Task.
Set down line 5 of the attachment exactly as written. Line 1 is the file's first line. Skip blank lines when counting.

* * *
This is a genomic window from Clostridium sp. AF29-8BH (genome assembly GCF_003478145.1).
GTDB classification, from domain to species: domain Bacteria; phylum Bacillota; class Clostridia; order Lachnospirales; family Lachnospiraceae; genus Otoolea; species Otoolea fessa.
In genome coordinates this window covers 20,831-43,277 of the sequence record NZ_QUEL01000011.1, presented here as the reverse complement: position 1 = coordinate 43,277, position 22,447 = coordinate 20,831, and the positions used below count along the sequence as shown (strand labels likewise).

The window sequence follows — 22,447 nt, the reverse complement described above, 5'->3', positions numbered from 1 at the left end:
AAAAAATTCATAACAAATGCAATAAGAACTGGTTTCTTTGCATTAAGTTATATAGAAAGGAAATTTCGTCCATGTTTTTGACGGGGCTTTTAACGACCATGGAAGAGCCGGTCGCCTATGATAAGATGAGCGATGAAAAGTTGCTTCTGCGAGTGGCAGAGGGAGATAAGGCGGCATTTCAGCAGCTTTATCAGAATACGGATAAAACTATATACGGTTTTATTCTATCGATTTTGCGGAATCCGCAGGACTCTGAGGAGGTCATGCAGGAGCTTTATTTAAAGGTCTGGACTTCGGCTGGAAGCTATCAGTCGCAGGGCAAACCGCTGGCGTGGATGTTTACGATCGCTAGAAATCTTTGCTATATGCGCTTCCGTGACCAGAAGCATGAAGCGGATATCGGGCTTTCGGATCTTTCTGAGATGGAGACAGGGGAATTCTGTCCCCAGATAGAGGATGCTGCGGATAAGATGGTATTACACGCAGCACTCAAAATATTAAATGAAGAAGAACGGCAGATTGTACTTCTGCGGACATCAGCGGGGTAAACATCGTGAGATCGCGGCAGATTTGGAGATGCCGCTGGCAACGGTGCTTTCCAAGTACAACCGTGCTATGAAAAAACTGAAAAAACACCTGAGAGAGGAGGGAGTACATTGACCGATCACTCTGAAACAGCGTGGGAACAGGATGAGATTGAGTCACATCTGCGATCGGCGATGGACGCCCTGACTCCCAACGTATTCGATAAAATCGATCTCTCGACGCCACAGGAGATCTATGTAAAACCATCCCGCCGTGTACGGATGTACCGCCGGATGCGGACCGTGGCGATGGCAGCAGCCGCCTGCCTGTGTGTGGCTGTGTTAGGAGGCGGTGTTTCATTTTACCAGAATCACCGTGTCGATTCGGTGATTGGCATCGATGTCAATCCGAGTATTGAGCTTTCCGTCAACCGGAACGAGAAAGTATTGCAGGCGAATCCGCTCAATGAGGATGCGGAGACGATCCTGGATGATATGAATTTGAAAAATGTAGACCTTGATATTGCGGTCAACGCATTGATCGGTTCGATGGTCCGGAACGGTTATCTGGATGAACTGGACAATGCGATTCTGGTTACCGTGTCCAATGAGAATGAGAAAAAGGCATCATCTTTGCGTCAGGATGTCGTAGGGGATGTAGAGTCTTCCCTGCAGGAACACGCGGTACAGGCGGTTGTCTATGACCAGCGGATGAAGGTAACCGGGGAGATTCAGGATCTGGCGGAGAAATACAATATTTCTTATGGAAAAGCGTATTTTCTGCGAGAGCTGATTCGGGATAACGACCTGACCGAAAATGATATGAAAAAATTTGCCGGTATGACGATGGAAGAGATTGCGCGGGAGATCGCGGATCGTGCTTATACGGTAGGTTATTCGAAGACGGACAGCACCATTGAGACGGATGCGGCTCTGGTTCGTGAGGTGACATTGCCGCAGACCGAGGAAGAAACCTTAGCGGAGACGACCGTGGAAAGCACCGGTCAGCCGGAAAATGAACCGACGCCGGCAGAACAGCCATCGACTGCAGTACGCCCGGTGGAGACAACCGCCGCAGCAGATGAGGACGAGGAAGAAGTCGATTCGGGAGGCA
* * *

AAAAAATTCATAACAAATGCAATAAGAACTGGTTTCTTTGCATTAAGTTATATAGAAAGGAAATTTCGTCCATGTTTTTGACGGGGCTTTTAACGACCATGGAAGAGCCGGTCGCCTATGATAAGATGAGCGATGAAAAGTTGCTTCTGCGAGTGGCAGAGGGAGATAAGGCGGCATTTCAGCAGCTTTATCAGAATACGGATAAAACTATATACGGTTTTATTCTATCGATTTTGCGGAATCCGCAGGACTCTGAGGAGGTCATGCAGGAGCTTTATTTAAAGGTCTGGACTTCGGCTGGAAGCTATCAGTCGCAGGGCAAACCGCTGGCGTGGATGTTTACGATCGCTAGAAATCTTTGCTATATGCGCTTCCGTGACCAGAAGCATGAAGCGGATATCGGGCTTTCGGATCTTTCTGAGATGGAGACAGGGGAATTCTGTCCCCAGATAGAGGATGCTGCGGATAAGATGGTATTACACGCAGCACTCAAAATATTAAATGAAGAAGAACGGCAGATTGTACTTCTGCGGACATCAGCGGGGTAAACATCGTGAGATCGCGGCAGATTTGGAGATGCCGCTGGCAACGGTGCTTTCCAAGTACAACCGTGCTATGAAAAAACTGAAAAAACACCTGAGAGAGGAGGGAGTACATTGACCGATCACTCTGAAACAGCGTGGGAACAGGATGAGATTGAGTCACATCTGCGATCGGCGATGGACGCCCTGACTCCCAACGTATTCGATAAAATCGATCTCTCGACGCCACAGGAGATCTATGTAAAACCATCCCGCCGTGTACGGATGTACCGCCGGATGCGGACCGTGGCGATGGCAGCAGCCGCCTGCCTGTGTGTGGCTGTGTTAGGAGGCGGTGTTTCATTTTACCAGAATCACCGTGTCGATTCGGTGATTGGCATCGATGTCAATCCGAGTATTGAGCTTTCCGTCAACCGGAACGAGAAAGTATTGCAGGCGAATCCGCTCAATGAGGATGCGGAGACGATCCTGGATGATATGAATTTGAAAAATGTAGACCTTGATATTGCGGTCAACGCATTGATCGGTTCGATGGTCCGGAACGGTTATCTGGATGAACTGGACAATGCGATTCTGGTTACCGTGTCCAATGAGAATGAGAAAAAGGCATCATCTTTGCGTCAGGATGTCGTAGGGGATGTAGAGTCTTCCCTGCAGGAACACGCGGTACAGGCGGTTGTCTATGACCAGCGGATGAAGGTAACCGGGGAGATTCAGGATCTGGCGGAGAAATACAATATTTCTTATGGAAAAGCGTATTTTCTGCGAGAGCTGATTCGGGATAACGACCTGACCGAAAATGATATGAAAAAATTTGCCGGTATGACGATGGAAGAGATTGCGCGGGAGATCGCGGATCGTGCTTATACGGTAGGTTATTCGAAGACGGACAGCACCATTGAGACGGATGCGGCTCTGGTTCGTGAGGTGACATTGCCGCAGACCGAGGAAGAAACCTTAGCGGAGACGACCGTGGAAAGCACCGGTCAGCCGGAAAATGAACCGACGCCGGCAGAACAGCCATCGACTGCAGTACGCCCGGTGGAGACAACCGCCGCAGCAGATGAGGACGAGGAAGAAGTCGATTCGGGAGGCA